But the appearance of sheepskin is anything but a good omen, certainly if one takes on-screen cues. Del Boy Trotter proves a noteworthy wannabe success. He’s a grifter, a grafter and a chancer. He jumps on any get-rich-quick scheme and inevitably it falls flat and the Grandad, Rodney and Del Boy have egg on their faces. It was a show that produced a television moment found in a survey by Virgin Media to be the most funny TV moment of all time. The brief sequence features Del Boy at the bar in a conversation with Trigger – behind the pair we watch as the barman leaves the hatch up just before Del Boy leans on the bar and falls right through. It’s a funny moment characterising Del Boy perfectly. Everything is nearly perfect in his world, just one final piece of the puzzle and they’ll have “made it”. We see that the world is changing around Del Boy and he simply hasn’t noticed. Del Boy, played by David Jason, is throughout the scene wearing his trademark sheepskin jacket.


They went about in sheepskins and goatskins, destitute, persecuted and mistreated

Hebrew 11:58

Whilst being a shepherd was always a humble way of life, even before the 80’s, and sheepskins themselves a common, ordinary item, I argue that they were essential to survival. Ordinary due to their necessary ubiquity.

Sheepskins, in my view, have been intrinsic to survival during large parts of our history. Whilst the Persians first farmed sheep and tanned sheepskin some eight thousand years ago, sheep were utterly basic kit on the Shetland Islands some four thousand years ago.  He who tanned well, slept warm. Sheepskins were, I believe, utterly essential on this weathered island right back through the Bronze Age and much, much sooner.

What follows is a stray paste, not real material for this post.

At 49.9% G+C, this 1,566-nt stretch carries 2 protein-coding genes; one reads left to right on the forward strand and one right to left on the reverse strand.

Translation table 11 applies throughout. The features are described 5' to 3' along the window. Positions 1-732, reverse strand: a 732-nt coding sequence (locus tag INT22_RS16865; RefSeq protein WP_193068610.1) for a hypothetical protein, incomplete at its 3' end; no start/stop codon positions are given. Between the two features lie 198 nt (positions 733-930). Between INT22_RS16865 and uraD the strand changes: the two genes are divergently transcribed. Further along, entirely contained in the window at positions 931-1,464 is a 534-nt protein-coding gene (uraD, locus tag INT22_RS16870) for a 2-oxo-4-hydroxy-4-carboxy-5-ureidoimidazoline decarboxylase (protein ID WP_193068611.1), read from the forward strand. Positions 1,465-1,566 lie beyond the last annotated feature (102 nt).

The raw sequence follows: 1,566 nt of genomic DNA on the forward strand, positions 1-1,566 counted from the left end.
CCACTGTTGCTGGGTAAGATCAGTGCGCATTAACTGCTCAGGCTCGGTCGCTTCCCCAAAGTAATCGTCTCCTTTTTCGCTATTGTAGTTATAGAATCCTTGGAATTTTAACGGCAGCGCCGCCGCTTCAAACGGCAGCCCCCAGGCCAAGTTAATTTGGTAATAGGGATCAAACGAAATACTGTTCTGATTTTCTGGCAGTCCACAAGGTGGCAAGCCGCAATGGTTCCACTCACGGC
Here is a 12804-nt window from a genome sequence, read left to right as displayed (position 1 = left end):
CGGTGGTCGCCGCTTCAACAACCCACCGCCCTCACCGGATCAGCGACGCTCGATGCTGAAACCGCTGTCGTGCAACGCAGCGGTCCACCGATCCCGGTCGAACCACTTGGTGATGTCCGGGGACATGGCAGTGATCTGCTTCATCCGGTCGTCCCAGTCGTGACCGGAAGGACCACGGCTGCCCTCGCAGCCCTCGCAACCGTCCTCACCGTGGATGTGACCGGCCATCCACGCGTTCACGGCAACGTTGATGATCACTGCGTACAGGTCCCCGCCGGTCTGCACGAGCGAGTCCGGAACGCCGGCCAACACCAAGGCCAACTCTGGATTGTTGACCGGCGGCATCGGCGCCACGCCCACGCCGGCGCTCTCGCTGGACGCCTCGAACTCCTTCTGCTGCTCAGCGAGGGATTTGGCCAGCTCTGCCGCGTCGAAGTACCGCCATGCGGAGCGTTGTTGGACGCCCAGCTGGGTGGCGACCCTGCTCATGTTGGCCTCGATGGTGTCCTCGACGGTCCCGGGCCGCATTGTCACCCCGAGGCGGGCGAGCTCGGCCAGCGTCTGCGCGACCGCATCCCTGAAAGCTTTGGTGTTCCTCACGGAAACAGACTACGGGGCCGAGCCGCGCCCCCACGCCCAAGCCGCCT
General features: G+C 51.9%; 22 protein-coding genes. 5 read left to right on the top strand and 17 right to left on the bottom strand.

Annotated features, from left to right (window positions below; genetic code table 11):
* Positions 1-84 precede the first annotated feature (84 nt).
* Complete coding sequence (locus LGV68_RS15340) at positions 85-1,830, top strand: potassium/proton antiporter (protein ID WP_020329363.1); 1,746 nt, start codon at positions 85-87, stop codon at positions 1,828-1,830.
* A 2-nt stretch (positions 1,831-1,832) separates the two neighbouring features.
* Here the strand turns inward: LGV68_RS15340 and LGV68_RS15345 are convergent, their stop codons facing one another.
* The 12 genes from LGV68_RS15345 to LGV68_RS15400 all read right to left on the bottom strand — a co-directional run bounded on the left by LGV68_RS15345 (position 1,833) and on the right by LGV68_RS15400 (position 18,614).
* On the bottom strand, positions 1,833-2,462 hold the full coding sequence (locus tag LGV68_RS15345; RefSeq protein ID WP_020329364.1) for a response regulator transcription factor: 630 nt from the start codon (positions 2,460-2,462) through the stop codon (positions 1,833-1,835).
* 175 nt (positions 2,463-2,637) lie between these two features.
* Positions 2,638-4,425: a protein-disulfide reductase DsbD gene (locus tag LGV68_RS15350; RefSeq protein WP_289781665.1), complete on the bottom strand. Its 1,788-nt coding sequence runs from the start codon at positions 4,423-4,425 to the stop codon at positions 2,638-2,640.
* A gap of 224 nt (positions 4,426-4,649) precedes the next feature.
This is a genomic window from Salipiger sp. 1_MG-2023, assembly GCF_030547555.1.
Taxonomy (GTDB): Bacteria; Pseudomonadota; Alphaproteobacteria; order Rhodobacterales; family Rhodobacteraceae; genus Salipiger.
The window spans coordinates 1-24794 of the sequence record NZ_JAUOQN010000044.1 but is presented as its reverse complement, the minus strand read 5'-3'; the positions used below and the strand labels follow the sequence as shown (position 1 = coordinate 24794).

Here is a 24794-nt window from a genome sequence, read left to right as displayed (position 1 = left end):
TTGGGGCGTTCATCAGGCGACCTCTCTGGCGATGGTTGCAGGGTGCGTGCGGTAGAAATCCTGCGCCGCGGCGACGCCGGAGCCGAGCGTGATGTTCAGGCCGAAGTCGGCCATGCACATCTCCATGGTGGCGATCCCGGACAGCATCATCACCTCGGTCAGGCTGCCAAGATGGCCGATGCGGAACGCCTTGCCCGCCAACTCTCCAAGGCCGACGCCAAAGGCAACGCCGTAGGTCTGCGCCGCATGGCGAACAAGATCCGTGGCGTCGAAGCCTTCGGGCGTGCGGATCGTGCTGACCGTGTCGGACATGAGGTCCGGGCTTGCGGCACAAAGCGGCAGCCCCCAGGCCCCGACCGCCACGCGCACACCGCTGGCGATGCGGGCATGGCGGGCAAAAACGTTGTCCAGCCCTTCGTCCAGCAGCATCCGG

Here’s a confession of a sheepskin trader. The more expensive sheepskins are no better than the cheaper ones (although this is not without limit, some traders will sell thin skins, patched skins and skins that won’t survive a machine wash). I had a question from a customer worried, having seen the premium skins available in our shop, that the ‘ordinary’ Cottage Cream sheepskins might not be luxurious enough. My customer didn’t want to spend too much money (who does?), but equally wanted a high-quality gift. And a gift for someone who would be able to tell the difference. I reassured my customer just as I will you, with a confession.

– Our more expensive skins are no better than the cheaper skins. They are rarer, often harder to source…

But no ‘better’. In fact, they might even be ‘worse’. Take the rare breed Herdwicks we sell – they are more wirey than any other breed I have come across. Now, this might give them a certain toughness and durability, but I won’t be sleeping on one any time soon.

To you and your loved ones a Cottage Cream feel the same, they act the same, and be every bit as luxurious as their more expensive counterparts. You could be laying in a hole you dug yourself with nothing but a tarp to keep the rain off, or you could have a bed made for you and lay with sheepskins and silk pillows. Everyone feels special when they plunge their face into a fluffy fleece.

So, don’t worry that they all look pretty similar – so do the sheep! You don’t need to reinvent the wheel; it doesn’t need whistles and bells. A Dartmoor Sheepskin comes with military-grade luxury as standard. We have these military-grade luxury items ready for deployment, whenever you are.

sheepskin folded over to show hide

Ready for duty

  • Durable

  • British

  • Machine Washable

  • Tumble Dry